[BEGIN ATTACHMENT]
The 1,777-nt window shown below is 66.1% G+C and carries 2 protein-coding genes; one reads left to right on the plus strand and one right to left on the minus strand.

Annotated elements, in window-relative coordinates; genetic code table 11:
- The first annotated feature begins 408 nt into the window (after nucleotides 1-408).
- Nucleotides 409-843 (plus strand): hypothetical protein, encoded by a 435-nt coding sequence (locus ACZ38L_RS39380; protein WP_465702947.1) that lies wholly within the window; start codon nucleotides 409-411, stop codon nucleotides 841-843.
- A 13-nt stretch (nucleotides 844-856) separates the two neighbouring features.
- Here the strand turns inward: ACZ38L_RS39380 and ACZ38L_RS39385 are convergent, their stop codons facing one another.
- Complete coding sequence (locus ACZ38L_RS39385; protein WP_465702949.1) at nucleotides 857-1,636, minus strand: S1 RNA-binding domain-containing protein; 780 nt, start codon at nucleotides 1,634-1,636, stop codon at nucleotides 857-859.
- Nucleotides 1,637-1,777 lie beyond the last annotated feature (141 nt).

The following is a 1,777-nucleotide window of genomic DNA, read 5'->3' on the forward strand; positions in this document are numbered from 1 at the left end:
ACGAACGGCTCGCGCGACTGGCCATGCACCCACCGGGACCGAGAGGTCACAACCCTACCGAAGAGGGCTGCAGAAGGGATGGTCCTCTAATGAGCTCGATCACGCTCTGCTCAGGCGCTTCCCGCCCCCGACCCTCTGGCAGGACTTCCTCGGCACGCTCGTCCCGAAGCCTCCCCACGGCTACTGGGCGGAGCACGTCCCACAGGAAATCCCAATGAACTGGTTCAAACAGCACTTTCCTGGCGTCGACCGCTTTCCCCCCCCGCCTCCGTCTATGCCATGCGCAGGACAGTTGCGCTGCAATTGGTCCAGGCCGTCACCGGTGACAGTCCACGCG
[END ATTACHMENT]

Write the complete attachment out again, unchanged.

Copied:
The 1,777-nt window shown below is 66.1% G+C and carries 2 protein-coding genes; one reads left to right on the plus strand and one right to left on the minus strand.

Annotated elements, in window-relative coordinates; genetic code table 11:
- The first annotated feature begins 408 nt into the window (after nucleotides 1-408).
- Nucleotides 409-843 (plus strand): hypothetical protein, encoded by a 435-nt coding sequence (locus ACZ38L_RS39380; protein WP_465702947.1) that lies wholly within the window; start codon nucleotides 409-411, stop codon nucleotides 841-843.
- A 13-nt stretch (nucleotides 844-856) separates the two neighbouring features.
- Here the strand turns inward: ACZ38L_RS39380 and ACZ38L_RS39385 are convergent, their stop codons facing one another.
- Complete coding sequence (locus ACZ38L_RS39385; protein WP_465702949.1) at nucleotides 857-1,636, minus strand: S1 RNA-binding domain-containing protein; 780 nt, start codon at nucleotides 1,634-1,636, stop codon at nucleotides 857-859.
- Nucleotides 1,637-1,777 lie beyond the last annotated feature (141 nt).

The following is a 1,777-nucleotide window of genomic DNA, read 5'->3' on the forward strand; positions in this document are numbered from 1 at the left end:
ACGAACGGCTCGCGCGACTGGCCATGCACCCACCGGGACCGAGAGGTCACAACCCTACCGAAGAGGGCTGCAGAAGGGATGGTCCTCTAATGAGCTCGATCACGCTCTGCTCAGGCGCTTCCCGCCCCCGACCCTCTGGCAGGACTTCCTCGGCACGCTCGTCCCGAAGCCTCCCCACGGCTACTGGGCGGAGCACGTCCCACAGGAAATCCCAATGAACTGGTTCAAACAGCACTTTCCTGGCGTCGACCGCTTTCCCCCCCCGCCTCCGTCTATGCCATGCGCAGGACAGTTGCGCTGCAATTGGTCCAGGCCGTCACCGGTGACAGTCCACGCG